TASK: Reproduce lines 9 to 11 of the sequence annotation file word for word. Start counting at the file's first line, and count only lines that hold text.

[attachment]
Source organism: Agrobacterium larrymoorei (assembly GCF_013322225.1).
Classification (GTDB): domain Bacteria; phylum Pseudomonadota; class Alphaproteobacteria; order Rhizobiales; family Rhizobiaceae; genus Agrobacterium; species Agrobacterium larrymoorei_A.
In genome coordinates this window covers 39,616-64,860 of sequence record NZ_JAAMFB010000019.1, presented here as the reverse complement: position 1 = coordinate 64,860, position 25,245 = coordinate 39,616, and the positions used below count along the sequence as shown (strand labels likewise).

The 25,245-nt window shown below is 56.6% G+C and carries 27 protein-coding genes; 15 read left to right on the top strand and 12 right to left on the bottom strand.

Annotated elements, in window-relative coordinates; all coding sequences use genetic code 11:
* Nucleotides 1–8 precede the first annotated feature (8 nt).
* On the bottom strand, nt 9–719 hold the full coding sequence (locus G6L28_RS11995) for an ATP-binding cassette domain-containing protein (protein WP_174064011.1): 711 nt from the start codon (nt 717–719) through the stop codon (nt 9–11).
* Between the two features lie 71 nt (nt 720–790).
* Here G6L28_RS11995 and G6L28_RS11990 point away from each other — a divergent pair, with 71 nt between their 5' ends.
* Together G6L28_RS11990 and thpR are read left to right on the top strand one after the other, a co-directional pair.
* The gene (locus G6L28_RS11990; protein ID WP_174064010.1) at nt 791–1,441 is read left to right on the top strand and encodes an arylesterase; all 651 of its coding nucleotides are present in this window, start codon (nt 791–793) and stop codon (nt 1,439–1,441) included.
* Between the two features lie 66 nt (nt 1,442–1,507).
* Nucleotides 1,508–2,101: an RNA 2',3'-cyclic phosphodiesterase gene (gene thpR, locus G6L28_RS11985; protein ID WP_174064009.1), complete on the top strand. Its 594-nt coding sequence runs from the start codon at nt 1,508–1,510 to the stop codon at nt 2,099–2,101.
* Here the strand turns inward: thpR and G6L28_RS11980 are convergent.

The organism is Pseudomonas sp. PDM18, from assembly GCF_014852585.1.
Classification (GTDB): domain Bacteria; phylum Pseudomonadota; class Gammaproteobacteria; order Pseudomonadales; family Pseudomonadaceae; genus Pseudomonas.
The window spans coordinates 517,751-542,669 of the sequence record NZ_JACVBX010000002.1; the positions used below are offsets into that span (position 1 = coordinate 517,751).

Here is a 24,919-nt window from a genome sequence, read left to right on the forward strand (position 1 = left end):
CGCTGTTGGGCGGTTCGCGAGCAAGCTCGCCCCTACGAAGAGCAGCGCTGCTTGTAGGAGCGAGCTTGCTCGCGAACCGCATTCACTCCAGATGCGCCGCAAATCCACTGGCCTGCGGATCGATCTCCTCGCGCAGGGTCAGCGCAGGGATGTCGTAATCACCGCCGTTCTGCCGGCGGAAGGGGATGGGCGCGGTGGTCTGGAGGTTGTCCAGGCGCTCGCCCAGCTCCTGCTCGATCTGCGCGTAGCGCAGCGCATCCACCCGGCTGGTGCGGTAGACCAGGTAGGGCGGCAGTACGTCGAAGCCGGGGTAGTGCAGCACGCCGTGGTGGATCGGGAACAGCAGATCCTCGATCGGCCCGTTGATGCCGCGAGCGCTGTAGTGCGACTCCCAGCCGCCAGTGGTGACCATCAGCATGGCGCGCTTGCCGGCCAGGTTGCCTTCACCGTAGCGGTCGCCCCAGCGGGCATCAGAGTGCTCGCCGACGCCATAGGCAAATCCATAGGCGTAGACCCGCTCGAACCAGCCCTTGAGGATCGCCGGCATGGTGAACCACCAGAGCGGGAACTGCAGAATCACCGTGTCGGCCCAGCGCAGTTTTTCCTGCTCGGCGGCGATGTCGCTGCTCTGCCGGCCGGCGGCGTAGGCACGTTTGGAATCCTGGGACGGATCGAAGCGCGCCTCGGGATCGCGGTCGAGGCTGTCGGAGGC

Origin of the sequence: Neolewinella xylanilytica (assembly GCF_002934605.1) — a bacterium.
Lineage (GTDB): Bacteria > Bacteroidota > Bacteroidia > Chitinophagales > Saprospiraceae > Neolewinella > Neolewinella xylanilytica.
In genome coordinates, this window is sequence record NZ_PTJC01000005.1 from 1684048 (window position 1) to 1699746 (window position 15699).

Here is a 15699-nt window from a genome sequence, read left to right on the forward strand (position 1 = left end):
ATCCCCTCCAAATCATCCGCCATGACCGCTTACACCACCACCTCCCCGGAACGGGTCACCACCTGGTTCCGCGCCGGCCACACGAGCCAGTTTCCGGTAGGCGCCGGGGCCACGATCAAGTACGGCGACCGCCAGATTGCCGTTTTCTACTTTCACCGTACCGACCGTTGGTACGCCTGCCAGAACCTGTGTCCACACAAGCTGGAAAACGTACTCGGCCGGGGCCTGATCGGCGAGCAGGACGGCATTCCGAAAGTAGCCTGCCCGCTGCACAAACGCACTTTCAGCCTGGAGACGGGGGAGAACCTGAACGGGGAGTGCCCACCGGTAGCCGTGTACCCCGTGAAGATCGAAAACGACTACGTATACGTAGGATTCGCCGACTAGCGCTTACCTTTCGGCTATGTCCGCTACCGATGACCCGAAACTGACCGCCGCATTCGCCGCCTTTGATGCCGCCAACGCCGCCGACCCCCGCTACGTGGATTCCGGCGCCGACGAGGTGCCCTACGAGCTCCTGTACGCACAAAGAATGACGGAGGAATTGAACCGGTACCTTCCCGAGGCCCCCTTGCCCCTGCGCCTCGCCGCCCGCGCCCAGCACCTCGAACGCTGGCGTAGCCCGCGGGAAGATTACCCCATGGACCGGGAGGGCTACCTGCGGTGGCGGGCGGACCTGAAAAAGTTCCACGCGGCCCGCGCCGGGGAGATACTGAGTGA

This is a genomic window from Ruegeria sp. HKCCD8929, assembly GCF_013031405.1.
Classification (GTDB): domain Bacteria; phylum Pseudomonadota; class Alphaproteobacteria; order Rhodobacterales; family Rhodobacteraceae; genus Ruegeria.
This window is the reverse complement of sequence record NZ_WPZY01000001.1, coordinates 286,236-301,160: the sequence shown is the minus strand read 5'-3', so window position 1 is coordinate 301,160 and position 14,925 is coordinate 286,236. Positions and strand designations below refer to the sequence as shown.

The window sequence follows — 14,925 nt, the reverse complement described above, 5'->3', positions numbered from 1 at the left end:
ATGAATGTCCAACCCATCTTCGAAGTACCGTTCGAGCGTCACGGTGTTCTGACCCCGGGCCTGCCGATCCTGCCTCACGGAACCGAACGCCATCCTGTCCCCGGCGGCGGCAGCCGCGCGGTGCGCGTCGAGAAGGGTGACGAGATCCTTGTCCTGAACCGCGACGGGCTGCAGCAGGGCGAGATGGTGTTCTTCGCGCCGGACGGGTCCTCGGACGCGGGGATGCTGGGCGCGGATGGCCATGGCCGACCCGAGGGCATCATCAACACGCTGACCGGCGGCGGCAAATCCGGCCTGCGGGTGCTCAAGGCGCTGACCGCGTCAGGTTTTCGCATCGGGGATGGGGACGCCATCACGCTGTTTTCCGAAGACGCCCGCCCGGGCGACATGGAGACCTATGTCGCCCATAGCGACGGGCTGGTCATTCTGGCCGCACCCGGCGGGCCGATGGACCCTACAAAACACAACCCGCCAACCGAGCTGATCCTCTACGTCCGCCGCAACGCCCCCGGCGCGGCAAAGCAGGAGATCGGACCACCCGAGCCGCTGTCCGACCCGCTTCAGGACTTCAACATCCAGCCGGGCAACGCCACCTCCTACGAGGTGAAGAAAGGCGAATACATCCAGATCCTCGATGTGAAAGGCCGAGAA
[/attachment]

* Here G6L28_RS11995 and G6L28_RS11990 point away from each other — a divergent pair, with 71 nt between their 5' ends.
* Together G6L28_RS11990 and thpR are read left to right on the top strand one after the other, a co-directional pair.
* The gene (locus G6L28_RS11990; protein ID WP_174064010.1) at nt 791–1,441 is read left to right on the top strand and encodes an arylesterase; all 651 of its coding nucleotides are present in this window, start codon (nt 791–793) and stop codon (nt 1,439–1,441) included.